Mechanisms of Membrane-Based Insulin Resistance &Therapeutic Reversal Strategies

Project: Research project

Project Details


DESCRIPTION (provided by applicant): Intensive research in pursuit of understanding the molecular mechanisms of insulin resistance associated with obesity and type 2 diabetes has taught us that more than one mechanism likely contributes to the final phenotype. Published and preliminary findings are consistent with the theory that plasma membrane (PM) and cytoskeletal defects are an important, unappreciated derangement in insulin resistance contributing to impaired glucose transporter GLUT4 regulation by insulin. Mechanistically, the membrane/cytoskeletal defects result from PM cholesterol accrual that is induced by physiological hyperinsulinemia, a state known to promote the progression/worsening of insulin resistance. Interestingly, removal of the excess PM cholesterol fully restores insulin sensitivity in cultured cells and skeletal muscle isolated from obese, insulin-resistant, Zucker (fa/fa) rats. New data also suggest that increased hexosamine biosynthesis pathway (HBP) activity promotes PM cholesterol accrual, membrane/cytoskeletal defects, and insulin resistance. Similar to cholesterol reduction correcting the membrane/cytoskeletal-associated insulin resistance, inhibition of the HBP blocks the membrane/cytoskeletal defects and restores insulin sensitivity. Therefore, a postulate of this application is that the HBP increases the transcriptional activity of cholesterogenic transcription factors. Also observed is that activation of AMP-activated protein kinase (AMPK), a known antidiabetic therapeutic target, is associated with a loss of PM cholesterol. The central hypothesis of the proposed research is that the breakdown of glucose homeostasis, characteristic of obesity and T2D, is secondary to PM cholesterol accrual in fat and muscle. It is also a prediction that several antidiabetic therapies improve insulin action via an unappreciated beneficial effect on cholesterol-laden, insulin-resistant PM. This will be tested in three Specific Aims. 1) Define if arrival/docking and/or fusion steps of GLUT4 translocation are compromised. Preliminary data suggest this to be a correctable distal defect. 2) Dissect the mechanism(s) by which hyperinsulinemia increases PM cholesterol. Evidence supports the idea that increased HBP activity is coupled to PM cholesterol accrual. The implications of this concept are tremendous, as other insults such as hyperglycemia and hyperlipidemia would pose the same threat and thus, accumulation of PM cholesterol may be a common mechanism by which these three consequences of insulin resistance promote the progression/worsening of the syndrome. 3) Determine if AMPK activation, exercise, and/or statins lower PM cholesterol. These results will be significant, because they are expected to provide new targets for the preventative and therapeutic interventions important to the growing numbers of insulin-resistant individuals in this country who display different biochemical signatures but a shared loss in insulin sensitivity. PUBLIC HEALTH RELEVANCE: Solving how insulin resistance develops and eventually progresses/worsens to type 2 diabetes (T2D) remains a fundamental challenge in biology and a significant issue in medicine. Our studies have discovered that the breakdown of glucose homeostasis, characteristic of obesity and T2D, is secondary to plasma membrane cholesterol accrual in fat and muscle. We have also identified means to protect against this derangement, and further investigation of the mechanisms involved will hopefully lead to new therapeutic strategies to curtail the accelerated expansion of the T2D population.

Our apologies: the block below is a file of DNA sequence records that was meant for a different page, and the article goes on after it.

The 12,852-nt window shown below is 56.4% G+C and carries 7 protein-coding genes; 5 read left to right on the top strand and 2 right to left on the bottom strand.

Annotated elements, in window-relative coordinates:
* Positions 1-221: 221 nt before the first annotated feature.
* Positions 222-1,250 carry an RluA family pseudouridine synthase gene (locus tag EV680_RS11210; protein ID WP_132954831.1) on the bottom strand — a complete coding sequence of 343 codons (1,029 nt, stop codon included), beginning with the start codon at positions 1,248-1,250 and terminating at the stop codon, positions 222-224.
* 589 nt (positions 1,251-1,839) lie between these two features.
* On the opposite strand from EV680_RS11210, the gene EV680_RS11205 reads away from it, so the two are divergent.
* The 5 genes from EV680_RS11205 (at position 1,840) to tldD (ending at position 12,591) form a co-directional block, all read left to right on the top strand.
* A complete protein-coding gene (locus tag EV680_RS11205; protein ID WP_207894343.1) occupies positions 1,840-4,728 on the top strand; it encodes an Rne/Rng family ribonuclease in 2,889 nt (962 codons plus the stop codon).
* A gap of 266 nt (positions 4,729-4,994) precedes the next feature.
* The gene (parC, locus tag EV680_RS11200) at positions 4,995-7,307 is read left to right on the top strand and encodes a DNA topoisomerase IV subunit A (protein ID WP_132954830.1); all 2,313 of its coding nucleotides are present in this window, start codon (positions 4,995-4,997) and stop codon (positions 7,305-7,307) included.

Effective start/end date3/15/091/31/14


  • National Institutes of Health: $369,600.00
  • National Institutes of Health: $328,285.00
  • National Institutes of Health: $365,904.00
  • National Institutes of Health: $40,000.00
  • National Institutes of Health: $328,285.00


  • Medicine(all)


Explore the research topics touched on by this project. These labels are generated based on the underlying awards/grants. Together they form a unique fingerprint.